Just before the start of the school term for tens of thousands of pupils in the UK, shock news has come that many schools will be closed. In just a few days, the number has gone from about a dozen to now several hundred schools, British media reports say, at least partially shutting down their operations.
The reason is that the schools are built with lightweight concrete called RAAC (Reinforced autoclaved aerated concrete), which is now found to be prone to collapse without warning.
The British government says it was caused by the sudden collapse of several roof plates that appeared to be in good condition.
“We do not believe that buildings with RAAC should continue to remain open without additional security measures,” the UK government said in a statement on Thursday. Guardian.
– This may shock and cause disruption, but the safety of students, pupils and staff is our priority.
It is unclear how many schools have been affected
There is still uncertainty about how many schools were built with concrete, but so far it has been confirmed that at least 156 schools were involved. The government announced on Thursday that 52 schools had already had to close parts of their operations, and 104 were “environmentally” affected.
British Education Minister Nick Gibb said on Friday Sky News In most cases only “certain buildings” or rooms in schools have to be closed, but “in some cases it is the whole school”.
He also said that there was no time to contact all the affected schools.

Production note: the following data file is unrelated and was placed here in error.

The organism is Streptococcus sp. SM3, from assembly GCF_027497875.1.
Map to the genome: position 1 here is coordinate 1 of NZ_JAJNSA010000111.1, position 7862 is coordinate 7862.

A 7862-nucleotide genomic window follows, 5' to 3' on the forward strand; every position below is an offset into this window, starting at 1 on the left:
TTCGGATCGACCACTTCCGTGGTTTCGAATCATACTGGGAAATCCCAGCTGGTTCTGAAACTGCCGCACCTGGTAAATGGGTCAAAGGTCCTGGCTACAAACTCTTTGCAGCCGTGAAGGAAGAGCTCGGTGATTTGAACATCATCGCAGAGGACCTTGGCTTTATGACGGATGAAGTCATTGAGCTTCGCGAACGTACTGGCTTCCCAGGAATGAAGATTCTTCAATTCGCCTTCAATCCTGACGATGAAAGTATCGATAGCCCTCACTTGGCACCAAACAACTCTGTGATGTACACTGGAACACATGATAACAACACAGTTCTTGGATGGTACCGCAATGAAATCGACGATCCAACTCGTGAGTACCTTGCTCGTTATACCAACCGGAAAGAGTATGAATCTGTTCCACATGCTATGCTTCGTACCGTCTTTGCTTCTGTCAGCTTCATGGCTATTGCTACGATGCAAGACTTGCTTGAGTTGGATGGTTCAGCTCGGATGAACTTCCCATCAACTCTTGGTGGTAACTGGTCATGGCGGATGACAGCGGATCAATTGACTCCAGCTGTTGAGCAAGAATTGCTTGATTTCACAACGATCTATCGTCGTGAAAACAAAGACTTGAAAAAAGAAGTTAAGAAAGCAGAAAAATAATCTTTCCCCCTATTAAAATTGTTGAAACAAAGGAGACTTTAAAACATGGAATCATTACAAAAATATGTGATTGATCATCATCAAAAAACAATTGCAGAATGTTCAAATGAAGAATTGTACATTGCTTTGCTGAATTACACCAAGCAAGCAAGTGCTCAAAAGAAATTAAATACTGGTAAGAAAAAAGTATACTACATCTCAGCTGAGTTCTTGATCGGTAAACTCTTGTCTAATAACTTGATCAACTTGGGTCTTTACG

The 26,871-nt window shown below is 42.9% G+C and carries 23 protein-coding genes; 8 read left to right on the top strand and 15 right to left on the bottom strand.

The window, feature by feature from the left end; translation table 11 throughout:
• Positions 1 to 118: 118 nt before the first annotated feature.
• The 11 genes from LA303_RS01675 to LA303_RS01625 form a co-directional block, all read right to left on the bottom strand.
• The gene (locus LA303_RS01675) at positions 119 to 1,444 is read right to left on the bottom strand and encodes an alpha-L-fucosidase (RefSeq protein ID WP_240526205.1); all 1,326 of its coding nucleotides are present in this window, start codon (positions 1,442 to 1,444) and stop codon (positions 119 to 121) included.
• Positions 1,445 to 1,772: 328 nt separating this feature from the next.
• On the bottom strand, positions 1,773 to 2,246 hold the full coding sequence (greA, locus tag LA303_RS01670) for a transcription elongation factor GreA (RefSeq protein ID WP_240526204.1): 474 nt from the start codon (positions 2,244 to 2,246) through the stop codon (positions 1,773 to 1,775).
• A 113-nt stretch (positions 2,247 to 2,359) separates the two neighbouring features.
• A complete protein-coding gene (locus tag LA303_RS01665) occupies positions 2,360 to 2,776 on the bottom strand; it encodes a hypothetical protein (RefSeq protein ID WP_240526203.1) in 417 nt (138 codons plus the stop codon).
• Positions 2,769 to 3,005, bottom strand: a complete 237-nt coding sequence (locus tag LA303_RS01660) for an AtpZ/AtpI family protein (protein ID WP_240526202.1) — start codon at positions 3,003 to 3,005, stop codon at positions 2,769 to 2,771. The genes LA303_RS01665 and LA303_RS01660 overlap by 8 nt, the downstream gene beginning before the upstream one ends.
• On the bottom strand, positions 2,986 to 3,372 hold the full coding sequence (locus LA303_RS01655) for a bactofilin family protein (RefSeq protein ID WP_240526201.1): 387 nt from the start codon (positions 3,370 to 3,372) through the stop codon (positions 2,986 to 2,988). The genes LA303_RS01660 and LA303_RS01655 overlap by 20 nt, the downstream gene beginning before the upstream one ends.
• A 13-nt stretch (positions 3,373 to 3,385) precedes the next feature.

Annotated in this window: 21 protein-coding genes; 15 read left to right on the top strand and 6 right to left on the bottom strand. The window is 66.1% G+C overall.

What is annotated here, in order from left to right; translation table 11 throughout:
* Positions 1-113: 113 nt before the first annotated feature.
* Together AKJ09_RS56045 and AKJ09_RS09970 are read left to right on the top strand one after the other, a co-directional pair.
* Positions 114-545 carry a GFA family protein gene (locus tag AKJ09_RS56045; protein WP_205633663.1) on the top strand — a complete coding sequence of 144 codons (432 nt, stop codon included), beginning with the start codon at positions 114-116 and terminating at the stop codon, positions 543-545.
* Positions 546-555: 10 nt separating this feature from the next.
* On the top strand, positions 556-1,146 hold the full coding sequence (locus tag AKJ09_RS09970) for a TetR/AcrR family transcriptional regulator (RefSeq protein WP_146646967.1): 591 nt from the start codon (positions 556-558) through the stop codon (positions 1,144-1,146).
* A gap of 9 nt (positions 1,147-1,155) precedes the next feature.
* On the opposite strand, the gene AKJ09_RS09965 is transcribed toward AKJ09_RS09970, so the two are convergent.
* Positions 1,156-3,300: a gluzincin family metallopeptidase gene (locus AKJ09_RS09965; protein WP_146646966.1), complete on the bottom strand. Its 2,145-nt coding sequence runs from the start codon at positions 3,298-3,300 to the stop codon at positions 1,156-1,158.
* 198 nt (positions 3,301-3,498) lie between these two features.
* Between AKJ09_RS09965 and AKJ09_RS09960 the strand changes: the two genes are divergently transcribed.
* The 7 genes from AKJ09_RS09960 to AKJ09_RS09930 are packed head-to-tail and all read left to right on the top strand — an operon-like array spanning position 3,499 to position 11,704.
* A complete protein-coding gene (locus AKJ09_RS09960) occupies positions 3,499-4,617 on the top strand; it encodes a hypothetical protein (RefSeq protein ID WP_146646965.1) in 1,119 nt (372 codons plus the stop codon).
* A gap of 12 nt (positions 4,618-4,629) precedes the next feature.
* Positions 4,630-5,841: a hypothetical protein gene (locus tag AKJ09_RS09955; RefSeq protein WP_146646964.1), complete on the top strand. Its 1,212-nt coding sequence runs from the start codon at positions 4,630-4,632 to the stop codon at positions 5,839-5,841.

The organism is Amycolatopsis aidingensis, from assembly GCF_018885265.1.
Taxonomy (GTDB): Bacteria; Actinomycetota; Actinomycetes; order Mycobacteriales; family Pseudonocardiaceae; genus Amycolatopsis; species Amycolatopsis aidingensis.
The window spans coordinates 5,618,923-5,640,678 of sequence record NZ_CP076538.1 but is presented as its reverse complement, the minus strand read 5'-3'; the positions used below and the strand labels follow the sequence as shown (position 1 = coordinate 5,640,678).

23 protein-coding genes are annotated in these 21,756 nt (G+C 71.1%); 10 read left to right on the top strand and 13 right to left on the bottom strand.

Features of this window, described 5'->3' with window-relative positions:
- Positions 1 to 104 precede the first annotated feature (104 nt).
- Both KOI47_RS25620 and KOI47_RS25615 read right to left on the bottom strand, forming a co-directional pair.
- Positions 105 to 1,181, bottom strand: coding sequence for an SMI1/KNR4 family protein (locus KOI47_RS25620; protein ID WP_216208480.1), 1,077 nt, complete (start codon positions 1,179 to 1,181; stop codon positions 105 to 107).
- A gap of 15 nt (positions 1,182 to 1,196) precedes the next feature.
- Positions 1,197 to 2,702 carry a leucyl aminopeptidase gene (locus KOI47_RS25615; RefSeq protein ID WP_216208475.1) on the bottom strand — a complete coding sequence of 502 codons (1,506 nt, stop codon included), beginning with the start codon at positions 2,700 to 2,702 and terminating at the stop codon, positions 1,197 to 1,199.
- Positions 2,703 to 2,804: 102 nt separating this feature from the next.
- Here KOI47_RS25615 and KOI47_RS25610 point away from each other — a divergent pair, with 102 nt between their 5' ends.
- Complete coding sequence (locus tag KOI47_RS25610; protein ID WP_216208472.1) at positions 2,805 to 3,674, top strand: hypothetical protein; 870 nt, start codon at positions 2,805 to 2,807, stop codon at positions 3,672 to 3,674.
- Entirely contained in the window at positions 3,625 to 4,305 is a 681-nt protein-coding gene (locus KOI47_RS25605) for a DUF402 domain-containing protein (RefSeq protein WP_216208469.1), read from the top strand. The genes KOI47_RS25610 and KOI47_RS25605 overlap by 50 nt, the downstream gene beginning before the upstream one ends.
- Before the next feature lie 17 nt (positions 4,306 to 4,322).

About 20 schools have been built with RAAC of such a large size that all the students and teachers have to be shifted to the temporary campus. But even more students are required to teach remotely for anywhere from a few days to a couple of weeks.
The national union representing teachers in the UK NEU has called the situation “absolutely disgraceful” and has warned it is a “massive disruption to the education of thousands of children”.
Hospital buildings are also built in the same material
Later on Thursday evening, the government office confirmed that similar types of concrete had been found in 34 public buildings.
At least 24 of those are hospital complexes that have used RAAC in all or major parts of their construction. Seven of these should be fully reconstructed before 2030.
RAAC concrete is widely used in schools, but also other buildings, built between 1950 and 1990 and has an estimated service life of about 30 years. Compared to traditional concrete, RAAC is weak.
RAAC is still produced in hundreds of factories around the world and is still used as a construction material in many countries, said Chris Goodyear, professor of construction engineering and materials at Loughborough University. BBC.
– Britain seems to be at the forefront of awareness of the problem, he tells the BBC.
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